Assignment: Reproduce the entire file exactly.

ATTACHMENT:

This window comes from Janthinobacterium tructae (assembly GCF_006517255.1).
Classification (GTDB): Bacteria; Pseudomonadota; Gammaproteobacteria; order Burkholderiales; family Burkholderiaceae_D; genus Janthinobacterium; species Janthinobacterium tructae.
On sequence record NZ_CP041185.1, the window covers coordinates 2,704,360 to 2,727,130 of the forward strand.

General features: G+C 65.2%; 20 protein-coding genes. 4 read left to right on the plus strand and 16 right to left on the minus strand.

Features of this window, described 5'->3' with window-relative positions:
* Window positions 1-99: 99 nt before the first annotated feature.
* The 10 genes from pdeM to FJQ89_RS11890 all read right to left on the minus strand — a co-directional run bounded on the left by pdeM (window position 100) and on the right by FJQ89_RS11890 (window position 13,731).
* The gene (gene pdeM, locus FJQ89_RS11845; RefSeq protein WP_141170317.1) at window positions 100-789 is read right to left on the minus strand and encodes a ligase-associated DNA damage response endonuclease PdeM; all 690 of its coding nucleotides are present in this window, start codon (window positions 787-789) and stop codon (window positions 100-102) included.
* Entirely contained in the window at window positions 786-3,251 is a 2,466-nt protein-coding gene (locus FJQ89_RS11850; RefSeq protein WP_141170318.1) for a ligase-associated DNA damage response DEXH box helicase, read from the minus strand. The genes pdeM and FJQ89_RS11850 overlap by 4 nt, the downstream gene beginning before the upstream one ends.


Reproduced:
This window comes from Janthinobacterium tructae (assembly GCF_006517255.1).
Classification (GTDB): Bacteria; Pseudomonadota; Gammaproteobacteria; order Burkholderiales; family Burkholderiaceae_D; genus Janthinobacterium; species Janthinobacterium tructae.
On sequence record NZ_CP041185.1, the window covers coordinates 2,704,360 to 2,727,130 of the forward strand.

General features: G+C 65.2%; 20 protein-coding genes. 4 read left to right on the plus strand and 16 right to left on the minus strand.

Features of this window, described 5'->3' with window-relative positions:
* Window positions 1-99: 99 nt before the first annotated feature.
* The 10 genes from pdeM to FJQ89_RS11890 all read right to left on the minus strand — a co-directional run bounded on the left by pdeM (window position 100) and on the right by FJQ89_RS11890 (window position 13,731).
* The gene (gene pdeM, locus FJQ89_RS11845; RefSeq protein WP_141170317.1) at window positions 100-789 is read right to left on the minus strand and encodes a ligase-associated DNA damage response endonuclease PdeM; all 690 of its coding nucleotides are present in this window, start codon (window positions 787-789) and stop codon (window positions 100-102) included.
* Entirely contained in the window at window positions 786-3,251 is a 2,466-nt protein-coding gene (locus FJQ89_RS11850; RefSeq protein WP_141170318.1) for a ligase-associated DNA damage response DEXH box helicase, read from the minus strand. The genes pdeM and FJQ89_RS11850 overlap by 4 nt, the downstream gene beginning before the upstream one ends.